She loves heartwood smoke , it’s medicine
and she walks with it through the rooms of our house
and when I come home,
the sweetness of the smoke revives my prayer.
“Smoke doesn’t give her gift only to some,
forgiveness and healing is for all.”
The white man and red man where meant to walk together.
Historical trauma and unfelt grief
keep us unreceptive,
like hard packed land that won’t take in a seed.
These words are from Braiding Sweetgrass (pg. 207)
“After all these generations since Columbus,
some of the wisest elders
still puzzle over the people who came to our shores.
They look at the toll on the land and say,
“The problem with these new people
is that they don’t have both feet on the shore.
One is still on the boat.
They don’t seem to know whether they are staying or not.”
Perhaps our relentlessly materialist culture
is the fruit of homelessness, a rootless past.
For the sake of the peoples and the land,
the urgent work may be to set aside the ways of the colonist
and become indigenous to place.
But can Americans, as a nation of immigrants,
learn to live here as if we were staying.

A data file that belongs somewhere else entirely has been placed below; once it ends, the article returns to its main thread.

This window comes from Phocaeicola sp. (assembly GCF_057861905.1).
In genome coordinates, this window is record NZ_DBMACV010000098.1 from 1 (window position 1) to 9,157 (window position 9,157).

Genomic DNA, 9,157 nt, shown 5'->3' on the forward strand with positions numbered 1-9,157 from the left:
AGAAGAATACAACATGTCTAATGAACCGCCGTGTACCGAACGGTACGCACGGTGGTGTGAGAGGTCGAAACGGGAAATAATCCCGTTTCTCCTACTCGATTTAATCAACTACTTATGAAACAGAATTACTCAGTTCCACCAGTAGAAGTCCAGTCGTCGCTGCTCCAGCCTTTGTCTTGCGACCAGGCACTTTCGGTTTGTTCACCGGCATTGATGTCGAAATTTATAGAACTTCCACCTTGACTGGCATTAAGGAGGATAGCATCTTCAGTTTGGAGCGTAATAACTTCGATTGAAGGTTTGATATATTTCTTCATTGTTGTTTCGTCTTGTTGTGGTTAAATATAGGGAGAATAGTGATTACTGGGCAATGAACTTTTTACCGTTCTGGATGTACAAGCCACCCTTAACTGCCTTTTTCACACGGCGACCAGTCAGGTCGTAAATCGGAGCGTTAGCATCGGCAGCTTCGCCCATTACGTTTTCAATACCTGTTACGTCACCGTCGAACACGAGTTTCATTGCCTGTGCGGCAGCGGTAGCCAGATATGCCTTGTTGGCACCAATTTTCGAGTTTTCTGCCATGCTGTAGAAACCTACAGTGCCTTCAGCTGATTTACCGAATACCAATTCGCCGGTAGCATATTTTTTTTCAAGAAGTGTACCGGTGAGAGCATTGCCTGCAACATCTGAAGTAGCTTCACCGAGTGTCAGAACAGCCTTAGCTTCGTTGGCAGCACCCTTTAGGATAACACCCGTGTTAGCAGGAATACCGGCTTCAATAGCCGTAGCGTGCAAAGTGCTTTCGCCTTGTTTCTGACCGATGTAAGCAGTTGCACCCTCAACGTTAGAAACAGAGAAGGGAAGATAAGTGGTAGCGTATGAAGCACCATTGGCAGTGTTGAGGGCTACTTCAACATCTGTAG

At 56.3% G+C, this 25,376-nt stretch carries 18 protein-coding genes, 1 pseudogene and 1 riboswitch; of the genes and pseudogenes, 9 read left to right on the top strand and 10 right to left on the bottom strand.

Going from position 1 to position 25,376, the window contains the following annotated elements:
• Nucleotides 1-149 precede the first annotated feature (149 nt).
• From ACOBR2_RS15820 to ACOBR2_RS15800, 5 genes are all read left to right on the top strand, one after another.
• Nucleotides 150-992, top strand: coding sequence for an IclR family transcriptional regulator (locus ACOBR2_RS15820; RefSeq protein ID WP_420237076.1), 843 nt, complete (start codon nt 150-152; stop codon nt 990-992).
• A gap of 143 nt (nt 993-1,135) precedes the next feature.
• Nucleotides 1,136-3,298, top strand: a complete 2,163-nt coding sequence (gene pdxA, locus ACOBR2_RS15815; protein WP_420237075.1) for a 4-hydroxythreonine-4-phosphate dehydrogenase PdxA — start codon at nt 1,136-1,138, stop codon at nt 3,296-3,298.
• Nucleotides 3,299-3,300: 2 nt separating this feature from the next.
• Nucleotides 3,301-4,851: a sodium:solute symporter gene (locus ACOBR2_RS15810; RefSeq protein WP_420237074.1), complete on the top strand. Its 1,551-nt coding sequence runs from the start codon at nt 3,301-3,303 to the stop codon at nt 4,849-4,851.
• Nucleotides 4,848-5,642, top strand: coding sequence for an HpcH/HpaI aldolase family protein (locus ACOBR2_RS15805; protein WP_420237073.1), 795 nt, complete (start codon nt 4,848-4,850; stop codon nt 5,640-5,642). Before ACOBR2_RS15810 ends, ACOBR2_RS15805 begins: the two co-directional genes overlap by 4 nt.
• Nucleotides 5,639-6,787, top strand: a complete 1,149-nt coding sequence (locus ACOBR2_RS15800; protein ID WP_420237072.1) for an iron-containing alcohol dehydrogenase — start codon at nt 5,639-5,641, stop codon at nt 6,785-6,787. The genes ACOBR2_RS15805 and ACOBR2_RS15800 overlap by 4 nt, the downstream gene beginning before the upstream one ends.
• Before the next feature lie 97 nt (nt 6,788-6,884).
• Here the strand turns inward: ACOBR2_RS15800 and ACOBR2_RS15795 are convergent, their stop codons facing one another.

With both feet on the shore?
2 thoughts on “Smoke”
I was just having a dinner conversation tonight w/ friends about “indigenosity”. The concept of a place-based existence. And how that concept can extend into vocation-based existence. A few months ago I reconciled some insecurities I have wrestled with in recent years about my work. I would question myself – “is this really what you want to keep doing?”, “look at your peers and their sexy jobs…you should change for change’s sake”. I have become clear in myself that hands-on work is what I want to do to the end. It is who I am. It is my land. Humanity is my land. I plant both of my feet on its shore.
I’m sorry, but it’s hard for me to love my ancestors; the ones who made it over here back at the beginning of this country and to not to think of them as invaders. At least today, we could – and should – do so much more than we do to repay the indigenous people for their country.